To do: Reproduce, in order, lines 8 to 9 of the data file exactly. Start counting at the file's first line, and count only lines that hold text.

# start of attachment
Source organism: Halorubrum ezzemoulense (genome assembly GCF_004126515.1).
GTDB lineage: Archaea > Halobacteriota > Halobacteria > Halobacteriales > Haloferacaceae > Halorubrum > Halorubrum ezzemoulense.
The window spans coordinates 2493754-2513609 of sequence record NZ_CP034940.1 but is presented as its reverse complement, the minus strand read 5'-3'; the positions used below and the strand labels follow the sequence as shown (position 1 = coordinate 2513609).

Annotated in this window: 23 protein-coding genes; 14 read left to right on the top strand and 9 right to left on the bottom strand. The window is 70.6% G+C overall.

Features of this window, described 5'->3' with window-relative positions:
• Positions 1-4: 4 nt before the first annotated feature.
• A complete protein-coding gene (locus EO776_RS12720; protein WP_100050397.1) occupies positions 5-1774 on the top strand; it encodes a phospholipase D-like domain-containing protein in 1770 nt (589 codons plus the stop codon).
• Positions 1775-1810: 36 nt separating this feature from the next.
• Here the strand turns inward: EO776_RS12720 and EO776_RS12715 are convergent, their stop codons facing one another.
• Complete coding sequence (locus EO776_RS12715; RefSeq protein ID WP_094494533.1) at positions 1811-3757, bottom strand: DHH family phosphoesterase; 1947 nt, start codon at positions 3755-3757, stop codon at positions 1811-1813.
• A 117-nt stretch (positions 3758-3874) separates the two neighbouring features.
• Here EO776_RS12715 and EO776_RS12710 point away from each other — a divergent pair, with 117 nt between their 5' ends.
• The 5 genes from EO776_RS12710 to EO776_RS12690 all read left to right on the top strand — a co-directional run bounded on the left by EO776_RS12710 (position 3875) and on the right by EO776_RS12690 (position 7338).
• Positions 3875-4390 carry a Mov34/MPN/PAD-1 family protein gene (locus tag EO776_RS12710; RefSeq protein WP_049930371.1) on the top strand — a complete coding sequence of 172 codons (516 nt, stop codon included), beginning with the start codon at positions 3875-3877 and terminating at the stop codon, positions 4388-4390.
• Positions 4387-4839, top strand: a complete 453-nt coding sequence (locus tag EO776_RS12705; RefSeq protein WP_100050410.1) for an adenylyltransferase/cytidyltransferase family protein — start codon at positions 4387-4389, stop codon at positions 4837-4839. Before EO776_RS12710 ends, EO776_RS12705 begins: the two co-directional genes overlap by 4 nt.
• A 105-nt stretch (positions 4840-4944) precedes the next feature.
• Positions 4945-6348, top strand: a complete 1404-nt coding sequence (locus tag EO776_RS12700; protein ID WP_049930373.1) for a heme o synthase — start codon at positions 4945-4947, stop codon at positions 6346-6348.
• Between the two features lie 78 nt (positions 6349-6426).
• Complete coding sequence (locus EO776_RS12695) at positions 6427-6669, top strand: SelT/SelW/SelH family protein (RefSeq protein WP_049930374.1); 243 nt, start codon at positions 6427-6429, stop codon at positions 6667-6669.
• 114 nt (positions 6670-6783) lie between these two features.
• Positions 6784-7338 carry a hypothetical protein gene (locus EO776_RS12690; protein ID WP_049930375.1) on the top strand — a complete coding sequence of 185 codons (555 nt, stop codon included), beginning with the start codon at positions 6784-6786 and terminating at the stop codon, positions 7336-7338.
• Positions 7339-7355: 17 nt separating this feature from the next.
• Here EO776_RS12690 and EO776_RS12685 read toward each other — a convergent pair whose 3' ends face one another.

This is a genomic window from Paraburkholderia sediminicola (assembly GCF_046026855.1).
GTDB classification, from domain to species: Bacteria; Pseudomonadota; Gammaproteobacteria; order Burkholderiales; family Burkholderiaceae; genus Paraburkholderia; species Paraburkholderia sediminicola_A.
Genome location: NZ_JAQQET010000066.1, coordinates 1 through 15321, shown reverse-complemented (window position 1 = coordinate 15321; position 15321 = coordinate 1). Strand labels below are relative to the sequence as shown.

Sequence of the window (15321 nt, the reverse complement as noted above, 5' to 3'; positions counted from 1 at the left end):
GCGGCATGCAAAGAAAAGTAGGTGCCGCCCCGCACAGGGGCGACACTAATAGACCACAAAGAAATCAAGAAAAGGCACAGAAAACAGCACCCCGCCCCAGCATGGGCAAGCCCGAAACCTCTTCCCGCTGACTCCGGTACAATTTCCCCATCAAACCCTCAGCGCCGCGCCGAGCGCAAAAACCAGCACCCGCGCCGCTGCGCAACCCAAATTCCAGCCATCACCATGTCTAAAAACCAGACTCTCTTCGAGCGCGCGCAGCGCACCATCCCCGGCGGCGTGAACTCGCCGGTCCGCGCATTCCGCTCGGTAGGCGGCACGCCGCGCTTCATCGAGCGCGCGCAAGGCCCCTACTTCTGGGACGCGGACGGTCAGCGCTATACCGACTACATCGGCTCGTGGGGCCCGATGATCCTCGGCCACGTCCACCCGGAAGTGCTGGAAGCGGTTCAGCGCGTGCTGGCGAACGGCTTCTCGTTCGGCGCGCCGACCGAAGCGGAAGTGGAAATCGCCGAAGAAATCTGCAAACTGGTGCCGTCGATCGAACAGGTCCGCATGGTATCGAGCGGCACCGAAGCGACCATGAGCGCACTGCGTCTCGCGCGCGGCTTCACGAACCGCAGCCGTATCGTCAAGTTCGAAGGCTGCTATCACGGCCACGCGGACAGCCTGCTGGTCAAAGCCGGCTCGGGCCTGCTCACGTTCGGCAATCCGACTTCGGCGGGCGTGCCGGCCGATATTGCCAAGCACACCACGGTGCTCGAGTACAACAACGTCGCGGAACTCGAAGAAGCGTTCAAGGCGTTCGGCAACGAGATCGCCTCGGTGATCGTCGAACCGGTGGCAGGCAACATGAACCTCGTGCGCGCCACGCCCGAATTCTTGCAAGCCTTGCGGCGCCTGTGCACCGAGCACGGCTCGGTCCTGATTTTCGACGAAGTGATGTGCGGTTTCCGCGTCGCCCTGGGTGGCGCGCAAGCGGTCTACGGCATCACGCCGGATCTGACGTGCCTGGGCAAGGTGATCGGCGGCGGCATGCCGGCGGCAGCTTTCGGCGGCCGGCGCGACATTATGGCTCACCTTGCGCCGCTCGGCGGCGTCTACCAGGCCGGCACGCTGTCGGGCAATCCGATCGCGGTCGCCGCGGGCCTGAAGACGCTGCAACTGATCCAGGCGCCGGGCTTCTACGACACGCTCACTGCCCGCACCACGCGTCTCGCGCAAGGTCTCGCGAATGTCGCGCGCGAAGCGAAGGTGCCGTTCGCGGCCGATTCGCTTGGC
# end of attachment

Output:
• Positions 1775-1810: 36 nt separating this feature from the next.
• Here the strand turns inward: EO776_RS12720 and EO776_RS12715 are convergent, their stop codons facing one another.